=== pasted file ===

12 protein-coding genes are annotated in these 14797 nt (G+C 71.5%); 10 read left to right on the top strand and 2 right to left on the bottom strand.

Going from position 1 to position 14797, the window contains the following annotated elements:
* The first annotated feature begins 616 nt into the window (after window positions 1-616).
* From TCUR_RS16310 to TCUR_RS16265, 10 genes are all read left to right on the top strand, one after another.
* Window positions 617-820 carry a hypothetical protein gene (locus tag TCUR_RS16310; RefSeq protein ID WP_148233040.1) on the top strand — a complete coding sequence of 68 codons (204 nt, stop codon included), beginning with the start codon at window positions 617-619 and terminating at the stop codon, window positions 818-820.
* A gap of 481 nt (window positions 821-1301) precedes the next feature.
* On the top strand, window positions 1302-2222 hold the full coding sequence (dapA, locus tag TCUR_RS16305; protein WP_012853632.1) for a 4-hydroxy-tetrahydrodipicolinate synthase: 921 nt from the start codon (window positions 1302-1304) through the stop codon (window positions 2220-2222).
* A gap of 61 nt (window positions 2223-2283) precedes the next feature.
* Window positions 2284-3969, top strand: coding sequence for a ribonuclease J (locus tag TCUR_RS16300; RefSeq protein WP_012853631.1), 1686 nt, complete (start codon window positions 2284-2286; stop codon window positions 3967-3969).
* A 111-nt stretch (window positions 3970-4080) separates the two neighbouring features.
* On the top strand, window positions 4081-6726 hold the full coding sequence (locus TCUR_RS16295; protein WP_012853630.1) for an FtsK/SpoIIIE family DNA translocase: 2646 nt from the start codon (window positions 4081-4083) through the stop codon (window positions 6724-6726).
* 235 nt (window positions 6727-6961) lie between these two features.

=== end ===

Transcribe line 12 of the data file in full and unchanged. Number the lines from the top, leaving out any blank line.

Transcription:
* 235 nt (window positions 6727-6961) lie between these two features.